ALICE COOPER: "When Mick Jagger Retires I Know I Have Six Years Left"

August 31, 2006, 17 years ago

hot flashes news alice cooper

The Toronto Sun ( has issued the following report from Steve Tilley:

Talking to ALICE COOPER about the devil seems about as natural as talking to Wayne Gretzky about the NHL. Until it gets to the part where Gretzky says he hates hockey and has always been a diehard football fan.

Alice Cooper loves rock and roll, loves shocking people, and loves horror movies - that's why he's the guest of honour for the Rue Morgue Festival of Fear, one component of the massive weekend geek-out that is Fan Expo Canada, kicking off tomorrow at the Metro Toronto Convention Centre.

But he's no fan of Satan. Cooper - born Vincent Furnier, or Vince to his many golfing buddies - is a devout Christian who says his songs caution people about the evil in the world, rather than inviting them to hop aboard the Abyss Express.

"I'm a true believer in God and Satan. I may be one of the only people in the world that believes that Bible stories are literal," Cooper , 58, said in a phone interview.

"I literally believe that there is a character named the Devil who is definitely out for you and me. He's out there to get you and me to look away from Christ."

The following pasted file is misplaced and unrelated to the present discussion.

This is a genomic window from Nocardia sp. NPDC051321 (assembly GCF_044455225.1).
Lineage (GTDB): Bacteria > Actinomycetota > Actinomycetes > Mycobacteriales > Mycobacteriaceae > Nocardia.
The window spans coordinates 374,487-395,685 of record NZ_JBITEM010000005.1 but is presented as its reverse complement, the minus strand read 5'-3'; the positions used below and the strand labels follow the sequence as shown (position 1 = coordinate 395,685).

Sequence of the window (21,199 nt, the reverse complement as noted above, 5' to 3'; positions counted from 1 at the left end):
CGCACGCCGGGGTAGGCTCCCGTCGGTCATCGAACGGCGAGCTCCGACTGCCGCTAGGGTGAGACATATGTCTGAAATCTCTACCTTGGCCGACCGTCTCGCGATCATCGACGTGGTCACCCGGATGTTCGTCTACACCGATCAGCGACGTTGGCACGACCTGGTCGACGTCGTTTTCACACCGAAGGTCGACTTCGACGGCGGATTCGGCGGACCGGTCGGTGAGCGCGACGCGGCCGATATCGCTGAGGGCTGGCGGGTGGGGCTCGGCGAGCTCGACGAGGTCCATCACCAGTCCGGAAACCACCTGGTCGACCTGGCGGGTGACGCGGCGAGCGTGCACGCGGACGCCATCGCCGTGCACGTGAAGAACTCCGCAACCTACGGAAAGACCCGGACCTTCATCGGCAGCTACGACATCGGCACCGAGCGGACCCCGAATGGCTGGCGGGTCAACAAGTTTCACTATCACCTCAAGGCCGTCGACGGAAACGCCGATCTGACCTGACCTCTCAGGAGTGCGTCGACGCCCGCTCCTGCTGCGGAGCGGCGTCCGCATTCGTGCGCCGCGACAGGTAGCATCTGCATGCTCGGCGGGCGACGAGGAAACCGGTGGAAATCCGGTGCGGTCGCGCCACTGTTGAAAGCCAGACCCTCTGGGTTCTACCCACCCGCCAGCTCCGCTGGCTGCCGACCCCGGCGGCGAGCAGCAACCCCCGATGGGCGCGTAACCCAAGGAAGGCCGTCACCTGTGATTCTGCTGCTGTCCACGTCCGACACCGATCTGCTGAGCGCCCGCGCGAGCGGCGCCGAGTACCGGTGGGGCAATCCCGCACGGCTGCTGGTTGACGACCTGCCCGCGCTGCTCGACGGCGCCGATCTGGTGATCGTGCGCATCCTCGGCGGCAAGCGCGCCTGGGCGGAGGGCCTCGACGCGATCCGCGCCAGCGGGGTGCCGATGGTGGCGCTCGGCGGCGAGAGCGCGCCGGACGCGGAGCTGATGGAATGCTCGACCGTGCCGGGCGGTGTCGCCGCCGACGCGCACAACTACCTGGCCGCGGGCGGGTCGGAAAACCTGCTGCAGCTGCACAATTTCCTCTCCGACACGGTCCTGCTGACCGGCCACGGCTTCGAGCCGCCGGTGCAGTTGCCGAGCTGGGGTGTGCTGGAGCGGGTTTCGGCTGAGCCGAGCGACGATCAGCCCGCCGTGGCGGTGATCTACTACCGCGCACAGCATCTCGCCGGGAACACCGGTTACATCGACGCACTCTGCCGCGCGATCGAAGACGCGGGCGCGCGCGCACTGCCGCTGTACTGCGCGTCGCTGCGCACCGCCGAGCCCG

But just because he won't party with Lucifer doesn't mean Cooper - or at least his blood-dripping, snake-cuddling stage persona - is all sunshine and butterflies.

"I kind of look at the humour in horror," said Cooper, a longtime buff of the film genre. "I think with every good horror movie, if you're not laughing, there's something wrong."

The scares-aplenty UK flick The Descent and the video game-to-film adaptation Silent Hill are a couple of his recent horror film faves. Way, way at the bottom of the list are movies like Hostel, which eschew plot and character in the name of gruesome torture.

"I hate a movie that's just, 'Let's see how sadomasochistic we can get here,' " said Cooper, who has probably gone through tanker truckloads of fake blood in his time.

"If everything is red in a painting, then really nothing is red. But if you take a totally white-and-black painting and put in one dot of red, that red just screams. It's a matter of dynamic."

Before he comes to Toronto, Cooper will in England for a charity golf tournament, something he does on a regular basis. And speaking of demonic forces, frizzy-haired elevator music maestro Kenny G is one of the few people in the music business who can keep up with Cooper on the links.

"Kenny G is a good stick. Him and I play neck and neck," said Cooper, who has a handicap of four. "He wins one tournament, I win the next ... we kind of go off and on."

When he's not golfing or doing his nightly radio show or appearing at fan conventions to field questions about his favourite film decapitation scenes, Cooper is still recording and touring. Next month in Halifax, he'll play with the Rolling Stones for the first time in his career.

"That's one of the things you only get to do once in your life, and it took 40 years to get there," Cooper said.

And yet he'll still be the fresh-faced young kid among Mick, Keef and the boys.

"When Mick Jagger retires, I know I have at least six years left," joked Cooper. "He's six years older than me."

Latest Reviews